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Wednesday, 20 September 1972
Page: 1070

Senator JESSOP (South Australia) - I was disappointed to hear Senator Cavanagh refer to my colleague Senator Davidson in the way that he did. I was interested to hear him make reference to Ipec Australia Ltd and the sale of aircraft belonging to Jetair Australia Ltd. He is very interested in transport matters. I recall that not long ago he made reference to the business venture that is being contemplated by the Australian Council of Trade Unions and Sir Peter Abeles of Thomas Nationwide Transport Ltd. I thought that Senator Cavanagh's speech was an astute speech. He said that he was not in favour of the partnership, no doubt because he realised that the effort of the ACTU with regard to the running of Bourke's store was a lamentable example of business ineptitude. I can understand his interest in the TNT-ACTU merger.

I would like to take the opportunity to say something on income tax matters. It is time that the people of Australia realised what income tax would mean if the Australian Labor Party ever came to govern ment in this country. The best description of this appeared in an editorial in the Australian' of 24th August. I would like to read this article because I believe the editorial sums up pretty well what the people of Australia must contemplate. The editorial is headed: 'Whitlam must explain tax policy.' I shall read to the Senate what is contained in this article because of what Senator Gietzelt said in regard to the taxation policies of this Government which has led this country to prosperity over a long period of time, lt has led the country to a stage where most of the working people of Australia can afford not only one motor car but two of them. I believe that we are enjoying at this stage a degree of prosperity comparable with that of any other country. It is time that we took a bit of notice of what is said in this editorial which I believe sums up the situation. The editorial states: lt is now clear that the most embarrassing question anyone can ask Mr '.Whitlam during the election campaign will be whether he is prepared to guarantee not to raise taxes if Labor wins office. The Budget debate so far has been remarkable for a crushing silence from. Mr 'Whitlam on this point, lt is all very well -for Mr Whitlam to claim that the Budget's average1 10 per cent tax reduction is not really a reduction at all but, in terms of effect on pockets, merely a slowing down in the rale of tax increases. In the context of the promises of extra Government spending he has made, and of the threats of slashing income tax deductions and tightening up the tax system that both he and Mr Crean the ALP's shadow Treasurer, have made in the past few months, this attack becomes specious. If Mr Whitlam is elected to office and keeps all his promises, he will have to find finance for boosting pensions to 25 per cent of average earnings; ending the means test; handing out an immediate J 1 00m to pensioners and unemployed; reducing sales lax; raising unemployment benefits; extra, spending on schools and hospitals; pre-school education; free university education; a national scheme; and regenerating urban public transport. The inescapable conclusion is that Mr Whitlam will not be cutting income lax; he will be raising it, by 10 per cent or even more.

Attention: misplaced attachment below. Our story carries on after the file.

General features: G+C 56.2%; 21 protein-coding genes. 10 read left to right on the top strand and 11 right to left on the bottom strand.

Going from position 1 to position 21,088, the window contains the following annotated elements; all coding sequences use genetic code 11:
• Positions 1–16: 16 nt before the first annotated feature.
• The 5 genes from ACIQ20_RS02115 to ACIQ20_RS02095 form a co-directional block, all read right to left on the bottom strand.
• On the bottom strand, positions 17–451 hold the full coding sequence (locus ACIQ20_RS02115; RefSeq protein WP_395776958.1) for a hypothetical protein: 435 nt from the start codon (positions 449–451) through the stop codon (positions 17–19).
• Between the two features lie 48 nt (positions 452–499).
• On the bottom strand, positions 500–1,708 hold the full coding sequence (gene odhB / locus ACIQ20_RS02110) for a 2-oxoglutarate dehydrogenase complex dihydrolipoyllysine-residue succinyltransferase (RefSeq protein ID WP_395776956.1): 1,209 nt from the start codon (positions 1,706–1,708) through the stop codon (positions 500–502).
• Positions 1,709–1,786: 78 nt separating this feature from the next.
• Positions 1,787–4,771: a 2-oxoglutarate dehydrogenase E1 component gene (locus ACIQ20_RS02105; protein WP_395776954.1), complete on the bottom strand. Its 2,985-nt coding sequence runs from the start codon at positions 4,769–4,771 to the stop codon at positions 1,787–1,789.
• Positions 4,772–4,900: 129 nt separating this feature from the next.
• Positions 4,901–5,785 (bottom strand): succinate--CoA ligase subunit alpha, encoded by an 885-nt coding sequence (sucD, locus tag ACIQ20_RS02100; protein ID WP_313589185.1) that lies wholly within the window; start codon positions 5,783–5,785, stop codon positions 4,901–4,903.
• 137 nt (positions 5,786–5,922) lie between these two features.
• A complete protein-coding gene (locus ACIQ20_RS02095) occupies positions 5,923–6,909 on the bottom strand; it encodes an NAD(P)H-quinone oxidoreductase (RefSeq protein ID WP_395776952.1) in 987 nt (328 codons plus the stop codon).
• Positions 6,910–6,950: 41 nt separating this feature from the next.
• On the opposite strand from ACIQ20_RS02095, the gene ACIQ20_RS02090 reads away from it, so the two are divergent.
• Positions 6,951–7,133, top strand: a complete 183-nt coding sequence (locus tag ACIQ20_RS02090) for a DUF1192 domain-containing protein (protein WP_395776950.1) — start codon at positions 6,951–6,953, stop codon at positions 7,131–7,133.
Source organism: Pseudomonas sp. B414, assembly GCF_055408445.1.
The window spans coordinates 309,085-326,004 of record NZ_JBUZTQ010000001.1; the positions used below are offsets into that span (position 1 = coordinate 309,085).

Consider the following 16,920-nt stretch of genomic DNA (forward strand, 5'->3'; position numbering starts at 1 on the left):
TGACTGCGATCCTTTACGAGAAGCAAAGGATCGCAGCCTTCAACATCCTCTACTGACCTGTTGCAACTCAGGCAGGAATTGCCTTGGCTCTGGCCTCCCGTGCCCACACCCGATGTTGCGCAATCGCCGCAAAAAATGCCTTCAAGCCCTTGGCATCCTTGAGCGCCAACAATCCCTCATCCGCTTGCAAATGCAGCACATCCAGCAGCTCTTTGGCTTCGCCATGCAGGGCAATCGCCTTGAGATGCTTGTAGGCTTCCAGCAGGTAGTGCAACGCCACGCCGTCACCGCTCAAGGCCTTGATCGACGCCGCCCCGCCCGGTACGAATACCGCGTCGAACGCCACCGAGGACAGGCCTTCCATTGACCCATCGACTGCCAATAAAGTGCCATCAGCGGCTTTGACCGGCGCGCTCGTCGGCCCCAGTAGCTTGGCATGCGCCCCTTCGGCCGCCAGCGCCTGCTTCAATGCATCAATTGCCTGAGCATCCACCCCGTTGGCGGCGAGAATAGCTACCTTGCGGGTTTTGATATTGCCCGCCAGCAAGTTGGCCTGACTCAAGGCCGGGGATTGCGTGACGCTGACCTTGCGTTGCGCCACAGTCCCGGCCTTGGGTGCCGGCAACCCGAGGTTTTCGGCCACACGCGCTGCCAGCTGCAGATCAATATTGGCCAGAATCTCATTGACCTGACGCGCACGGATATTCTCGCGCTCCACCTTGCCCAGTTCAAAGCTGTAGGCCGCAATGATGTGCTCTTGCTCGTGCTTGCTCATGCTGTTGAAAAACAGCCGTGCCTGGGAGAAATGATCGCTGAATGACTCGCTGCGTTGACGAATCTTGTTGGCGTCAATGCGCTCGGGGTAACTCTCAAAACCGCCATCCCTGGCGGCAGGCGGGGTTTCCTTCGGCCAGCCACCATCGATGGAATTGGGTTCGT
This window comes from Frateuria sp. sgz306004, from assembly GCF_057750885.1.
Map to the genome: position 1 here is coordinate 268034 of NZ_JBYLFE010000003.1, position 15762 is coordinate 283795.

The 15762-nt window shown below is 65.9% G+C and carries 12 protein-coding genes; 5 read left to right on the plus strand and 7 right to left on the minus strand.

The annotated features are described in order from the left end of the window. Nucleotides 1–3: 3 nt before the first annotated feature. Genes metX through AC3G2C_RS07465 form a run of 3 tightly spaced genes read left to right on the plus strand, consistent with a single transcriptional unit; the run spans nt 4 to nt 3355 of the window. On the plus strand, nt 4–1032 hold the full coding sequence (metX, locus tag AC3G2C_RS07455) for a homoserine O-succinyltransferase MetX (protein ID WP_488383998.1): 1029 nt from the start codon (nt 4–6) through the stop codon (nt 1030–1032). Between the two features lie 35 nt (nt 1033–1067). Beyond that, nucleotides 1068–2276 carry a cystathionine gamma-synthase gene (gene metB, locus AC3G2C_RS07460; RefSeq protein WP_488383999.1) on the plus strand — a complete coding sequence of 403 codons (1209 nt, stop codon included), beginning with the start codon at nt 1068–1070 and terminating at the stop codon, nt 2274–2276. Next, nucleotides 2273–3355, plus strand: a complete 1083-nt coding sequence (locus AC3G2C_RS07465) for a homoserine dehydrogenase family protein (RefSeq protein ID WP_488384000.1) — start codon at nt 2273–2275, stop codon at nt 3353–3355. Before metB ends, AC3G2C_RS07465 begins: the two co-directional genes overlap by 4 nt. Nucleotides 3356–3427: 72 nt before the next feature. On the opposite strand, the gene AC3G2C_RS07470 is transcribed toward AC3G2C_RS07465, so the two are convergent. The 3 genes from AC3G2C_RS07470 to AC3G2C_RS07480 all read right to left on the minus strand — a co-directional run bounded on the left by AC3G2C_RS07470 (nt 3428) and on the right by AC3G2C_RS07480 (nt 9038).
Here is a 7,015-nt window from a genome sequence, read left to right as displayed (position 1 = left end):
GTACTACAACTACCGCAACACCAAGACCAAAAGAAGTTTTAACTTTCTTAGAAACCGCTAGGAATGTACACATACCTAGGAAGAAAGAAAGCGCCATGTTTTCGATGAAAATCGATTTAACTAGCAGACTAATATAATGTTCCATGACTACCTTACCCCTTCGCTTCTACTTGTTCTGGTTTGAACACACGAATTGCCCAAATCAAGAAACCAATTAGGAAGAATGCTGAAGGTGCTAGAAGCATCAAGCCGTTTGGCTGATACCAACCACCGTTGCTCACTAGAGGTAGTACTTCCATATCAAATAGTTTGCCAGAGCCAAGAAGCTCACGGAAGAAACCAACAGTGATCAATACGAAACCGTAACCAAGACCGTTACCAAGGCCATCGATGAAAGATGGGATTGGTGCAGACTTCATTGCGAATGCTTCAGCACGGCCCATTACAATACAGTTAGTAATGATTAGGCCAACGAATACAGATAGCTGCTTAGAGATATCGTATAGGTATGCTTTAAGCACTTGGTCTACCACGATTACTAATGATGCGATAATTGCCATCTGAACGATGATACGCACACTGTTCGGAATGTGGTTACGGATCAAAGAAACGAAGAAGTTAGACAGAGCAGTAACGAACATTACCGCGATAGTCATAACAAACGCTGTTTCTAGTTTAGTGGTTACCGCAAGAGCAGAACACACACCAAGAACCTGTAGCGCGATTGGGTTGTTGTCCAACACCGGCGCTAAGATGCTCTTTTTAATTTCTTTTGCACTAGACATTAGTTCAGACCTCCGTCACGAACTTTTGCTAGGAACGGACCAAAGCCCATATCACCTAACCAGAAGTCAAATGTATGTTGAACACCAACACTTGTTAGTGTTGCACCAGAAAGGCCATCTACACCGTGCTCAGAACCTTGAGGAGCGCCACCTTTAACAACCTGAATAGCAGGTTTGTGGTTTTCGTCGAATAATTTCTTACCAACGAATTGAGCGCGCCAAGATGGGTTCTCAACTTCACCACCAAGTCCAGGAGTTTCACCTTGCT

I must remark that what this editorial said is very accurate. The editorial posed the question: 'From where is the money going to come?'

Opposition Senators - Oh!

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